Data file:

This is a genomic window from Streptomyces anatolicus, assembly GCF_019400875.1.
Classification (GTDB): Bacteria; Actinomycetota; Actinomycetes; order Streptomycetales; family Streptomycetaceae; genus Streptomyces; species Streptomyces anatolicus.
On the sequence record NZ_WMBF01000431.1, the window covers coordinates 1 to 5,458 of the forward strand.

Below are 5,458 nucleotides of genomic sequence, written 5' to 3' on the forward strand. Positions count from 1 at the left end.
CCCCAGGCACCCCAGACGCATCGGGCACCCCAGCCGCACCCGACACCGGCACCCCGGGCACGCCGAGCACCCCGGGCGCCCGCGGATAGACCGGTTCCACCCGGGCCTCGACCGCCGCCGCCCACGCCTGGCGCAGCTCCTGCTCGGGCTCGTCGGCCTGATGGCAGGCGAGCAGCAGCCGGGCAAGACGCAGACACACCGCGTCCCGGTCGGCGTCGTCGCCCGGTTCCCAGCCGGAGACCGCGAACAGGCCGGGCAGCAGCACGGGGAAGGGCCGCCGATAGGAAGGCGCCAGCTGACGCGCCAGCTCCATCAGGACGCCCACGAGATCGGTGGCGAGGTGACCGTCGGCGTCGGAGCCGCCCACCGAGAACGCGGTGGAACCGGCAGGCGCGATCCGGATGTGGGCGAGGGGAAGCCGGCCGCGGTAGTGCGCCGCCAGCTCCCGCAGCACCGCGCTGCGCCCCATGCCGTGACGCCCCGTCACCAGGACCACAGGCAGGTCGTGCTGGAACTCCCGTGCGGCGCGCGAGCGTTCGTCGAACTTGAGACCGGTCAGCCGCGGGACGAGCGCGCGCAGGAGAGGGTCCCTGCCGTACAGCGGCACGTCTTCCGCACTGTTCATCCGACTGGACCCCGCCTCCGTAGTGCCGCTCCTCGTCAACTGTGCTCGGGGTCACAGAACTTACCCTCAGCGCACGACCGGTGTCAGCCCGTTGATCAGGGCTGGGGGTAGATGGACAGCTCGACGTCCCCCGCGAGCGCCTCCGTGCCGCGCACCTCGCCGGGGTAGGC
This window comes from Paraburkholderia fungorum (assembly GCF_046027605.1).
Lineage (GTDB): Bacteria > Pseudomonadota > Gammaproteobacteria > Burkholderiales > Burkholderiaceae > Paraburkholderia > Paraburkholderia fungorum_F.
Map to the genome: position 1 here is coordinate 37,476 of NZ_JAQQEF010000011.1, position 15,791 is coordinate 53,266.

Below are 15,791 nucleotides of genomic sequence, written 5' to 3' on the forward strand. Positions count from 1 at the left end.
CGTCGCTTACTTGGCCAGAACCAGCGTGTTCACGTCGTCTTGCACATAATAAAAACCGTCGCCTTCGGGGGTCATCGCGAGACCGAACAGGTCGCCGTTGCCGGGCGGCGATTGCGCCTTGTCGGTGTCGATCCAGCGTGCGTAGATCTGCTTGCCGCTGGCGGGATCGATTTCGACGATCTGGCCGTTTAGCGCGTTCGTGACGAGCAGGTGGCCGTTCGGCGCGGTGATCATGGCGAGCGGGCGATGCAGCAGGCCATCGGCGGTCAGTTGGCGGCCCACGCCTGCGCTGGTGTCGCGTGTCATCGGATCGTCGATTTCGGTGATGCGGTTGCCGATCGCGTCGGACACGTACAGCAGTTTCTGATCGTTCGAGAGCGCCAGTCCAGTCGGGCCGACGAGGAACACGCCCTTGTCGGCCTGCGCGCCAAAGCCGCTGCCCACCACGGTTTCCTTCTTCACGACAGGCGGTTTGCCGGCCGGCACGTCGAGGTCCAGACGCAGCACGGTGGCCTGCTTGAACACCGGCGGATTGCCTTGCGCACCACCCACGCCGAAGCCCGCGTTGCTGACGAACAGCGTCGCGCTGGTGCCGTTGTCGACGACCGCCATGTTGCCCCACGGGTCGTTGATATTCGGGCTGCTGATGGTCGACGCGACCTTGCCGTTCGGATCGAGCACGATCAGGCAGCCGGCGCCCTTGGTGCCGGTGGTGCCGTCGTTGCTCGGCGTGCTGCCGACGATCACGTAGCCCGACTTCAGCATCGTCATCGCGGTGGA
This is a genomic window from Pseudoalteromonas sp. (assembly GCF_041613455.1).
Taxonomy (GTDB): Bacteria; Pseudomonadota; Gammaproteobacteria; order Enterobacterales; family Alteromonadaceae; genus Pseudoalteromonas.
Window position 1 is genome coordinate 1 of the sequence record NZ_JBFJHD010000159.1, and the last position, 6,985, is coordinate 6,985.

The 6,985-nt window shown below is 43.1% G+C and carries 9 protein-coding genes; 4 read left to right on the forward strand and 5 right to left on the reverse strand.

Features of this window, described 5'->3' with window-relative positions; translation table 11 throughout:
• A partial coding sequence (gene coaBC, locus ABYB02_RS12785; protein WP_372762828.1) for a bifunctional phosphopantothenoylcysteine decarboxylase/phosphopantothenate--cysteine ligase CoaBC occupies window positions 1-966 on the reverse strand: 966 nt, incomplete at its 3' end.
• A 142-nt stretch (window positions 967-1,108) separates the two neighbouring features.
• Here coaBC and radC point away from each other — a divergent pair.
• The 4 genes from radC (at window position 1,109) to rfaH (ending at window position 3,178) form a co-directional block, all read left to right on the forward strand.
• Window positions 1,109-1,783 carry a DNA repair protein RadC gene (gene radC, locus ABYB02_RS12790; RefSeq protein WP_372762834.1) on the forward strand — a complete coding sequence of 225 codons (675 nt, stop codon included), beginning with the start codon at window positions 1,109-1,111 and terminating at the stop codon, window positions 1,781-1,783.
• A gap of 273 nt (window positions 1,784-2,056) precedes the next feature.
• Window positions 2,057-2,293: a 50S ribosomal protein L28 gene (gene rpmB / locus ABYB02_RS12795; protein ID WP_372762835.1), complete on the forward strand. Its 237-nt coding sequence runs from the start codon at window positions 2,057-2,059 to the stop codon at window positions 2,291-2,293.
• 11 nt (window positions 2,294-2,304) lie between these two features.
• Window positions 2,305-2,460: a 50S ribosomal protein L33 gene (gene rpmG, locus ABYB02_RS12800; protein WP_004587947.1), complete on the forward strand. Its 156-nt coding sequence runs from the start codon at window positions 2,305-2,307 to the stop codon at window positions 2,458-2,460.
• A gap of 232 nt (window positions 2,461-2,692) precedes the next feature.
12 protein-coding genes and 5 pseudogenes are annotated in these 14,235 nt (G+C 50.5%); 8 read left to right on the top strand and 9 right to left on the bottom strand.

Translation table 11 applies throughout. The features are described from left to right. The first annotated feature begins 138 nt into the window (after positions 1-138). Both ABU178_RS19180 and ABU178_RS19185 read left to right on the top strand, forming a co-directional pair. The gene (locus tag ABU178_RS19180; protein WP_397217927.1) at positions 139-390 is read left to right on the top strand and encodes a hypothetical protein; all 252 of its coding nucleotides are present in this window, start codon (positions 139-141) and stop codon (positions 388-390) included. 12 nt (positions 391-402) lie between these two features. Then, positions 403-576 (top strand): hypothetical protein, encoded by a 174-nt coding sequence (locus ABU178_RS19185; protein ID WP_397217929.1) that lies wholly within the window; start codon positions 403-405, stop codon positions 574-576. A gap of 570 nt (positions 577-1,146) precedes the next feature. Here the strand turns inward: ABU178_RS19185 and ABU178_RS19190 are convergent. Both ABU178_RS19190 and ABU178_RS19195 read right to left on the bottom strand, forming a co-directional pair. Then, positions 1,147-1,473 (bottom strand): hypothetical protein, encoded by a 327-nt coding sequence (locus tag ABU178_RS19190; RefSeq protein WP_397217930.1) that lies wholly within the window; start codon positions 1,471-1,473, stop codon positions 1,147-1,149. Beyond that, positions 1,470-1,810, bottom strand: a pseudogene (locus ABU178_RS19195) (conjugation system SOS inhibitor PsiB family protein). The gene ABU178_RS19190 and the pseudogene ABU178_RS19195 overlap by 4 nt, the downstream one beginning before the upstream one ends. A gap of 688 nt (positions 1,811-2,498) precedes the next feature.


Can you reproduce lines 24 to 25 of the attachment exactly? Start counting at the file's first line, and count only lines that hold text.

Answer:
• Window positions 2,305-2,460: a 50S ribosomal protein L33 gene (gene rpmG, locus ABYB02_RS12800; protein WP_004587947.1), complete on the forward strand. Its 156-nt coding sequence runs from the start codon at window positions 2,305-2,307 to the stop codon at window positions 2,458-2,460.
• A gap of 232 nt (window positions 2,461-2,692) precedes the next feature.